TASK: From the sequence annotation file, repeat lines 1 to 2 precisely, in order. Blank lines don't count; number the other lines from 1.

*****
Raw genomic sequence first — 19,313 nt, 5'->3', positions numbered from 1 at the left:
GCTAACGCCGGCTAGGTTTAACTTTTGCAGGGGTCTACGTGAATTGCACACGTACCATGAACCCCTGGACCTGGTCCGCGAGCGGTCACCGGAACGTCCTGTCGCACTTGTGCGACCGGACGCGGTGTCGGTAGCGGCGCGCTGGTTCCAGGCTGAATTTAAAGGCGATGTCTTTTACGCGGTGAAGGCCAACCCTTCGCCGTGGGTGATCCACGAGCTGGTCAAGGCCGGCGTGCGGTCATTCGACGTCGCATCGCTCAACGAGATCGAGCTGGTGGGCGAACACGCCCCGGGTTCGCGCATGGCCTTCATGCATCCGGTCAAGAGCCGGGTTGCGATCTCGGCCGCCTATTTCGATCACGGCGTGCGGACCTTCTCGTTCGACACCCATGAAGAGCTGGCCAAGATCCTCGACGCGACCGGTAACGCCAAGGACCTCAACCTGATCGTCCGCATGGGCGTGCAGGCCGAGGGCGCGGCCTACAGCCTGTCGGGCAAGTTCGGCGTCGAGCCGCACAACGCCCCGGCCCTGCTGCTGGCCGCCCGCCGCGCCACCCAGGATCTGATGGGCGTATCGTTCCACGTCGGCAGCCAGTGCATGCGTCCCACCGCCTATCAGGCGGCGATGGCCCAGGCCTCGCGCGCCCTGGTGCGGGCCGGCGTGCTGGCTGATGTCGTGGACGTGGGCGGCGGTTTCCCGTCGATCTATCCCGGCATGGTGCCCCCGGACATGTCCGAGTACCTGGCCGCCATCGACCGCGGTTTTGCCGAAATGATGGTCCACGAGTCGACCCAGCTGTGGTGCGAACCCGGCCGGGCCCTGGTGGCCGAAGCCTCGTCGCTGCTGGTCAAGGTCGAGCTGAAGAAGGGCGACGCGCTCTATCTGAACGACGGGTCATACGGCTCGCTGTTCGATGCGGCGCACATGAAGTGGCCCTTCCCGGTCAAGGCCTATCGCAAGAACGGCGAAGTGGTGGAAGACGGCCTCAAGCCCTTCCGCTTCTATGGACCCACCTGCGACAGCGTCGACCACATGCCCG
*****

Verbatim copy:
Raw genomic sequence first — 19,313 nt, 5'->3', positions numbered from 1 at the left:
GCTAACGCCGGCTAGGTTTAACTTTTGCAGGGGTCTACGTGAATTGCACACGTACCATGAACCCCTGGACCTGGTCCGCGAGCGGTCACCGGAACGTCCTGTCGCACTTGTGCGACCGGACGCGGTGTCGGTAGCGGCGCGCTGGTTCCAGGCTGAATTTAAAGGCGATGTCTTTTACGCGGTGAAGGCCAACCCTTCGCCGTGGGTGATCCACGAGCTGGTCAAGGCCGGCGTGCGGTCATTCGACGTCGCATCGCTCAACGAGATCGAGCTGGTGGGCGAACACGCCCCGGGTTCGCGCATGGCCTTCATGCATCCGGTCAAGAGCCGGGTTGCGATCTCGGCCGCCTATTTCGATCACGGCGTGCGGACCTTCTCGTTCGACACCCATGAAGAGCTGGCCAAGATCCTCGACGCGACCGGTAACGCCAAGGACCTCAACCTGATCGTCCGCATGGGCGTGCAGGCCGAGGGCGCGGCCTACAGCCTGTCGGGCAAGTTCGGCGTCGAGCCGCACAACGCCCCGGCCCTGCTGCTGGCCGCCCGCCGCGCCACCCAGGATCTGATGGGCGTATCGTTCCACGTCGGCAGCCAGTGCATGCGTCCCACCGCCTATCAGGCGGCGATGGCCCAGGCCTCGCGCGCCCTGGTGCGGGCCGGCGTGCTGGCTGATGTCGTGGACGTGGGCGGCGGTTTCCCGTCGATCTATCCCGGCATGGTGCCCCCGGACATGTCCGAGTACCTGGCCGCCATCGACCGCGGTTTTGCCGAAATGATGGTCCACGAGTCGACCCAGCTGTGGTGCGAACCCGGCCGGGCCCTGGTGGCCGAAGCCTCGTCGCTGCTGGTCAAGGTCGAGCTGAAGAAGGGCGACGCGCTCTATCTGAACGACGGGTCATACGGCTCGCTGTTCGATGCGGCGCACATGAAGTGGCCCTTCCCGGTCAAGGCCTATCGCAAGAACGGCGAAGTGGTGGAAGACGGCCTCAAGCCCTTCCGCTTCTATGGACCCACCTGCGACAGCGTCGACCACATGCCCG